Before law school, I was considered a star pupil by many of my teachers. In high school I regularly made honor roll. In undergrad I graduated about 1.5 percentage points from earning honors … thanks to chemistry (oh, how I hated chemistry). But once I started law school … all of that changed.
Jennifer L. Johnson, Indiana Univ. Robert H. McKinney School of Law 2014, practices with Legal Action of Wisconsin Inc., Milwaukee, representing low-income clients who face legal barriers to employment. She also serves as the diversity, inclusion and retention coordinator to increase diversity within the firm. She is a former board member of the Wisconsin Association of African American Lawyers.
The class that gave me the most trouble was first-year legal writing. The instructor handed back my assignments full of red-inked corrections. With every paper I submitted, my grades declined. I would go to her office to ask for help but she had nothing to offer as far as advice. I would ask, very clearly, what I was doing wrong. She was the most unhelpful instructor I had ever encountered in my secondary education. My grades continued to deteriorate, and my self-esteem, when it came to writing, plummeted. It has yet to fully recover, if I am being completely honest.
I am now in my third year of practicing law, and I still lack complete confidence in my ability to write. The berating from my legal writing instructor eight years ago sticks with me. As a result, I believe I suffer from what has been labeled imposter syndrome. In an article published in gradPSYCH magazine in 2013, Kirsten Weir wrote, “First described by psychologists Suzanne Imes, PhD, and Pauline Rose Clance, PhD, in the 1970s, impostor phenomenon occurs among high achievers who are unable to internalize and accept their success. They often attribute their accomplishments to luck rather than to ability, and fear that others will eventually unmask them as a fraud.”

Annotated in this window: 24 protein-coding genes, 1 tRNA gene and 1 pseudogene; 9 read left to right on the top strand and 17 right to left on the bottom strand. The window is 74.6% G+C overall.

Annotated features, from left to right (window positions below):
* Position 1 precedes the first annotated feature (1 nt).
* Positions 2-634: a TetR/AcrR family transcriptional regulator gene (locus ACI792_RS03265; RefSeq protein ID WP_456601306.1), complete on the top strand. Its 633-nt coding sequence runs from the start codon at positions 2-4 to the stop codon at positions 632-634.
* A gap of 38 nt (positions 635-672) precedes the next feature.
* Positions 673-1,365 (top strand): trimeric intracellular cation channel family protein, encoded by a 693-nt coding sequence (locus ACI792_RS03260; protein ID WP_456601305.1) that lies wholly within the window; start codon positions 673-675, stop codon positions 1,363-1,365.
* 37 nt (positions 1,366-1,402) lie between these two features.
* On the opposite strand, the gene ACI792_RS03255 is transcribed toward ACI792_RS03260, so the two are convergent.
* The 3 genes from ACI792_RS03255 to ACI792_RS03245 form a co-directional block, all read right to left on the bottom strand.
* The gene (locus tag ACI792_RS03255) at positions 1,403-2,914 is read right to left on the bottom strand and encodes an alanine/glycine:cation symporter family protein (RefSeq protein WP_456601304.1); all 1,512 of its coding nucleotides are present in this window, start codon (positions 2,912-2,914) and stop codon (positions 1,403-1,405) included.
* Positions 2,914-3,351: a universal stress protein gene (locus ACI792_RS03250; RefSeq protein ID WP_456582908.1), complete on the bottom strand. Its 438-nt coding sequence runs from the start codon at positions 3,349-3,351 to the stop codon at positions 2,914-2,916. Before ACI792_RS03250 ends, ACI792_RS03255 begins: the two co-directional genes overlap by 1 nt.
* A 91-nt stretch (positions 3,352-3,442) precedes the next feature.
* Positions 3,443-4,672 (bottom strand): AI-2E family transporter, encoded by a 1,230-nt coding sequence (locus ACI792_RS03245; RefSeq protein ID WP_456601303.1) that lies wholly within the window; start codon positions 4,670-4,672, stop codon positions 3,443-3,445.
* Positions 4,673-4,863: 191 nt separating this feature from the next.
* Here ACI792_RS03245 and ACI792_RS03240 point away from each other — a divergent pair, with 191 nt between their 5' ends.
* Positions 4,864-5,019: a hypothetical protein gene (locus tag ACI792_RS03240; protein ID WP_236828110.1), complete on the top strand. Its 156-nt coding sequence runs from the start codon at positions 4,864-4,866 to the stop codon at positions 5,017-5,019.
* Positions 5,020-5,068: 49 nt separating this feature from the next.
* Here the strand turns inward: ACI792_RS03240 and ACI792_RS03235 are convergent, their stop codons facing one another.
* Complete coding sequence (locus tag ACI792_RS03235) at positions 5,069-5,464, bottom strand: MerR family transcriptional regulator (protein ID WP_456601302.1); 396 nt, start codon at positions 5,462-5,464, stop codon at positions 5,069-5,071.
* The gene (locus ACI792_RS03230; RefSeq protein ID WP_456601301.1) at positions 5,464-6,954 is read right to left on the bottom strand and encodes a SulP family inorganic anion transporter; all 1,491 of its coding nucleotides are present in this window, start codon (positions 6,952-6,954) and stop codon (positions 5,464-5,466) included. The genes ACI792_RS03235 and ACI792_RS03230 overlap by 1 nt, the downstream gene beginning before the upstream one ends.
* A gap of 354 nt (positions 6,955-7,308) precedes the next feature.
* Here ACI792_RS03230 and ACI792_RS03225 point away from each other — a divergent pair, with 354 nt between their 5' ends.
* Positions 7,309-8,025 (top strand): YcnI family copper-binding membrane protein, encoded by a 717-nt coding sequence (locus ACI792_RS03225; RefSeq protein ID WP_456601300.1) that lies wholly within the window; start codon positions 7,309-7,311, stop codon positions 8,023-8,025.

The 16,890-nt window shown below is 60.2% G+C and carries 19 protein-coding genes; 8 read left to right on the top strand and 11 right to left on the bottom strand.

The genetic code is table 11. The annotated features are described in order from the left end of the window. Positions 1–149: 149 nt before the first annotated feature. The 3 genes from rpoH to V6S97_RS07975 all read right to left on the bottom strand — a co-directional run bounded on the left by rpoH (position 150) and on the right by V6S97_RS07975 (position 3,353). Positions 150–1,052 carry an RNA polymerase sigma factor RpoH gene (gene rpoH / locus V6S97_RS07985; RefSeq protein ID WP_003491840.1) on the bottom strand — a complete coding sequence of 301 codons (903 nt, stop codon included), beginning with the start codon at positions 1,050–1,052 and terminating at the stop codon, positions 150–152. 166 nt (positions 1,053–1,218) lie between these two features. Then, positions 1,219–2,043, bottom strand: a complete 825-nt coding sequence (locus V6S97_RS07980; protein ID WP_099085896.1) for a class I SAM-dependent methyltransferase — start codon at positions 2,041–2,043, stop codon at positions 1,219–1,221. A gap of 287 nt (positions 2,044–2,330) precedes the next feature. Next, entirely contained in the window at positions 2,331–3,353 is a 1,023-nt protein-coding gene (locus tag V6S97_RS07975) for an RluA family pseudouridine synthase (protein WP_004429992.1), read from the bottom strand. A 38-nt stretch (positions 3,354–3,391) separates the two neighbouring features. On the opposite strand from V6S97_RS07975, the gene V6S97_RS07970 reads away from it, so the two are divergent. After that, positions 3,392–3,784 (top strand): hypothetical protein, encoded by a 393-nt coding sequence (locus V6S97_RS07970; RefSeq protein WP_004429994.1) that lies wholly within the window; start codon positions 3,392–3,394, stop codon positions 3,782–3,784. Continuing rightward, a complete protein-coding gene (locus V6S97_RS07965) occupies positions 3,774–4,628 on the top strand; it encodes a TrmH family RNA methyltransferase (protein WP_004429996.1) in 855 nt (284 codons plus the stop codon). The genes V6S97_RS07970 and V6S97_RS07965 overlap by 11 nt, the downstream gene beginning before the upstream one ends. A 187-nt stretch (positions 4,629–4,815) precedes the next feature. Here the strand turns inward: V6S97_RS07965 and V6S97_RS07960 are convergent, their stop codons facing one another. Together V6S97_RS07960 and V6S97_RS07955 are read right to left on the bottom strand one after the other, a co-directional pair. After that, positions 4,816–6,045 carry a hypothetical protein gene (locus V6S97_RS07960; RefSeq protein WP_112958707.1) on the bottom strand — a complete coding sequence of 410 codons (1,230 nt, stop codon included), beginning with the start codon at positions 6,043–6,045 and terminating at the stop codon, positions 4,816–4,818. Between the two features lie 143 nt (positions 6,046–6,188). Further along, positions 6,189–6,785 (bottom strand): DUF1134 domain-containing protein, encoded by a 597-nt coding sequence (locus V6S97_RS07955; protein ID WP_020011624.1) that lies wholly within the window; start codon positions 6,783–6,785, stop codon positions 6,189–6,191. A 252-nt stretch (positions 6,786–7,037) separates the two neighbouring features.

Imposter syndrome can manifest itself in various ways, according to an article by Abigail Adams in the July 10, 2018, issue of TIME. There are the “perfectionists” who set seriously high expectations for themselves but consider themselves failures if they do not meet 100 percent of their goal. The “experts” are incapable of even starting a task until they know everything there is to know about the subject matter. “Natural geniuses” doubt their worthiness if they have to work hard at something they feel should come naturally. If “soloists” have to ask for help on something, they consider themselves a disappointment. Lastly are the “supermen” and “superwomen”; they push themselves to work harder than everyone else to prove they are not failures but end up burning out in the process.
I often find myself riddled with anxiety about my ability to complete writing tasks competently. I identify most with the expert because my fear of messing up often paralyzes me. So, how do I deal? I embrace the discomfort … and I write. I also talk about it with my peers – it turns out there are a lot of us dealing with this. If you find yourself consumed with thoughts of not being good enough, I encourage you to face the fear head on. Do not be afraid to talk to other people about it; you’re likely not alone.
Imposter phenomenon occurs among high achievers who are unable to internalize and accept their success.
Meet Our Contributors
Your practice focuses on removing legal barriers to employment. What drew you to that practice area?
My contribution to Legal Action of Wisconsin (LAW) has expanded in the past six months or so. My area of practice focuses on the removal of legal barriers to employment. For the most part, I work with my clients to secure valid driver’s licenses, satisfy court debts, and clear up criminal history reports to make them more employable.
Added to that responsibility, I am now the diversity, inclusion and retention coordinator. In this role, I work with our newly formed diversity and inclusion team to, among many objectives, promote intentional hiring to increase diversity among our attorney staff and encourage professional development to retain individuals. I’m very excited about this new role and LAW’s commitment to achieve the goal.
Jennifer L. Johnson, Legal Action of Wisconsin Inc., Milwaukee.
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